In 1901 the census showed a large increase in immigration to Britain, and out of a population of 41,458,721, there were 286,952 non-
Registering with the police is a process that still applies to some Chinese immigrants today. Refugees and students, in particular, must register upon arriving in the Greater Manchester area.
Some of these early records, or 'Alien Registers', still exist today, providing fascinating information about the early Chinese settlers. Sadly the Manchester 'Alien Registers' were destroyed. Still, the Salford registers from 1901 until the 1970s are held at the Greater Manchester Police Museum, and we have been using them for our research. A person had to register their arrival and any subsequent moves, as well as marriages, births and deaths. The registers also chart a person's efforts to become 'naturalised', i.e., a British citizen.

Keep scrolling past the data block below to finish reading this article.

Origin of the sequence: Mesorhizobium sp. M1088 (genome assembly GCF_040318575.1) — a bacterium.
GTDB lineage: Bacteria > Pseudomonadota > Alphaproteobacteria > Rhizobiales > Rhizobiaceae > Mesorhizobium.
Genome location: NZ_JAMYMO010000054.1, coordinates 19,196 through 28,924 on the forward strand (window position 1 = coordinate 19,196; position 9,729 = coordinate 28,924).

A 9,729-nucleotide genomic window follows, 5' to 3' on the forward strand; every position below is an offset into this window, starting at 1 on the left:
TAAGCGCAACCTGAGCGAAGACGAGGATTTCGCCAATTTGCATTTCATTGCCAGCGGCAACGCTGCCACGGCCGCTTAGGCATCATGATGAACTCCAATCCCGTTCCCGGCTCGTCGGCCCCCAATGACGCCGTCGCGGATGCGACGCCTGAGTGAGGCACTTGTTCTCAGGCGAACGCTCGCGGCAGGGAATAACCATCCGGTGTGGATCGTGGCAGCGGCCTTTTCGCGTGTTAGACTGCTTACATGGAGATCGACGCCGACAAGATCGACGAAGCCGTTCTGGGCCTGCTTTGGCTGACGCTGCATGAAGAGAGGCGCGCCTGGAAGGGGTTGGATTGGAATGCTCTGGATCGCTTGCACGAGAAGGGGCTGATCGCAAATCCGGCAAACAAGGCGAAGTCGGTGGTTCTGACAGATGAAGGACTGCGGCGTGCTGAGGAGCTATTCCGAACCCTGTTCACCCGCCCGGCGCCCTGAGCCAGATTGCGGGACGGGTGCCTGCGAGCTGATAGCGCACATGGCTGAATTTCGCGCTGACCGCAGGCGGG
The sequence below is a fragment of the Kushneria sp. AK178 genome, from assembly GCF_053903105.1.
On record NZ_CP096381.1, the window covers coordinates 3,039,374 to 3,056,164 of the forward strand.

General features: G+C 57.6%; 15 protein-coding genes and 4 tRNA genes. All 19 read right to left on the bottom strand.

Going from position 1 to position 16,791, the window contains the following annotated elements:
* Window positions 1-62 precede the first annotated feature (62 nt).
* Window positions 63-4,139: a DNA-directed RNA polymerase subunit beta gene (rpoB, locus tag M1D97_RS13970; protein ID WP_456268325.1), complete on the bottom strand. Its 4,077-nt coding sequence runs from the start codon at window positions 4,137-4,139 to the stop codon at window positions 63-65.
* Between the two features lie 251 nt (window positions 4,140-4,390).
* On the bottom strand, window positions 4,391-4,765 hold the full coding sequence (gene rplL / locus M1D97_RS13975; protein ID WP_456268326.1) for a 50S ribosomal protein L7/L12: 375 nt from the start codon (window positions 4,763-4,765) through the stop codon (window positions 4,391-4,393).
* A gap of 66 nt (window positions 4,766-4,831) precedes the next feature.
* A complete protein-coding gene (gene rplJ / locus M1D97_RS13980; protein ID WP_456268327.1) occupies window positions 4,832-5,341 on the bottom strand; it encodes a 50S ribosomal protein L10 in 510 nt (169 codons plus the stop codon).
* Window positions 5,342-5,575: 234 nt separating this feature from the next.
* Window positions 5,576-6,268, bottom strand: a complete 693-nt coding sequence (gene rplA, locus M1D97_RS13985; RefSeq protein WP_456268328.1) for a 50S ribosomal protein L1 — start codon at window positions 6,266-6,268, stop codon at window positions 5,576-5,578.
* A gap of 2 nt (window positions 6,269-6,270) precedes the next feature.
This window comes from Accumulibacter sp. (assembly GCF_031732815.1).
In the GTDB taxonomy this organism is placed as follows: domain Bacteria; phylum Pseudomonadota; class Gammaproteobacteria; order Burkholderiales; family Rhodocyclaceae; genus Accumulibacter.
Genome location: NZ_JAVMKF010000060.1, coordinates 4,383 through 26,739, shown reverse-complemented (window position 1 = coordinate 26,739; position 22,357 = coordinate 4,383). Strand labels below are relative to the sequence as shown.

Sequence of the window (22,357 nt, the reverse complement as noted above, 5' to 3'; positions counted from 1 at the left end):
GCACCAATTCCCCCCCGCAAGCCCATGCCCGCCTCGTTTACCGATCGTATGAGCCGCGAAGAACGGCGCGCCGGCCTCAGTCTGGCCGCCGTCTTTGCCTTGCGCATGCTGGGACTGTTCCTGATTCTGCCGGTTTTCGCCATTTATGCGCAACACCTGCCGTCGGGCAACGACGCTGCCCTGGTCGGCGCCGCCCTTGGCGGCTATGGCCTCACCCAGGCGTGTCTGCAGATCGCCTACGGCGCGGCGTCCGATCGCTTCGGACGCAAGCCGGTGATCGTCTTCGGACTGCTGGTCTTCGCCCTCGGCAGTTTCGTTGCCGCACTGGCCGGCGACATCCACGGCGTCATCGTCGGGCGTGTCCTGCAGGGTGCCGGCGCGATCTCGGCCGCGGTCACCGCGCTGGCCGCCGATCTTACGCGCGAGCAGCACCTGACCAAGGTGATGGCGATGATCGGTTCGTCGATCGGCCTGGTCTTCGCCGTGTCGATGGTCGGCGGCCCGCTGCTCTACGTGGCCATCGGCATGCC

Naturalisation was a difficult process involving paying money to gain citizenship rights. Denization was another option but offered less of the rights of full citizenship. Records of Denization and Naturalisation up to 1961 can be found at The National Archives (TNA) in London.